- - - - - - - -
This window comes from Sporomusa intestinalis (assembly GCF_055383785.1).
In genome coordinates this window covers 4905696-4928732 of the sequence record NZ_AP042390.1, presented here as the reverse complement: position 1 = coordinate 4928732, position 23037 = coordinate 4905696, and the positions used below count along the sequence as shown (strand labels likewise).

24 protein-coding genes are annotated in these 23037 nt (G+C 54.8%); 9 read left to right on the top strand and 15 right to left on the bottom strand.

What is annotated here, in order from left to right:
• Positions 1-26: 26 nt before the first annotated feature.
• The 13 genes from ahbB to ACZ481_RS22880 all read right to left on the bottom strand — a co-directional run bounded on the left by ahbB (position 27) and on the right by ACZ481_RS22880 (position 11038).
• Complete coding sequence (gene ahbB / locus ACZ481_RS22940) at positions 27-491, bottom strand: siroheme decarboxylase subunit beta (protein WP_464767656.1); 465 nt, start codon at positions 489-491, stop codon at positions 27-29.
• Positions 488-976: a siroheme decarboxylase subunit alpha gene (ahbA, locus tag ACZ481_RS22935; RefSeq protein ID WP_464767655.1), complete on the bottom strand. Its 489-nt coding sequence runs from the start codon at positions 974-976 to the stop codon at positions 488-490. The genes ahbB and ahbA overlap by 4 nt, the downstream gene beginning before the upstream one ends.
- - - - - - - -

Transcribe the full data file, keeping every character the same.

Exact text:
This window comes from Sporomusa intestinalis (assembly GCF_055383785.1).
In genome coordinates this window covers 4905696-4928732 of the sequence record NZ_AP042390.1, presented here as the reverse complement: position 1 = coordinate 4928732, position 23037 = coordinate 4905696, and the positions used below count along the sequence as shown (strand labels likewise).

24 protein-coding genes are annotated in these 23037 nt (G+C 54.8%); 9 read left to right on the top strand and 15 right to left on the bottom strand.

What is annotated here, in order from left to right:
• Positions 1-26: 26 nt before the first annotated feature.
• The 13 genes from ahbB to ACZ481_RS22880 all read right to left on the bottom strand — a co-directional run bounded on the left by ahbB (position 27) and on the right by ACZ481_RS22880 (position 11038).
• Complete coding sequence (gene ahbB / locus ACZ481_RS22940) at positions 27-491, bottom strand: siroheme decarboxylase subunit beta (protein WP_464767656.1); 465 nt, start codon at positions 489-491, stop codon at positions 27-29.
• Positions 488-976: a siroheme decarboxylase subunit alpha gene (ahbA, locus tag ACZ481_RS22935; RefSeq protein ID WP_464767655.1), complete on the bottom strand. Its 489-nt coding sequence runs from the start codon at positions 974-976 to the stop codon at positions 488-490. The genes ahbB and ahbA overlap by 4 nt, the downstream gene beginning before the upstream one ends.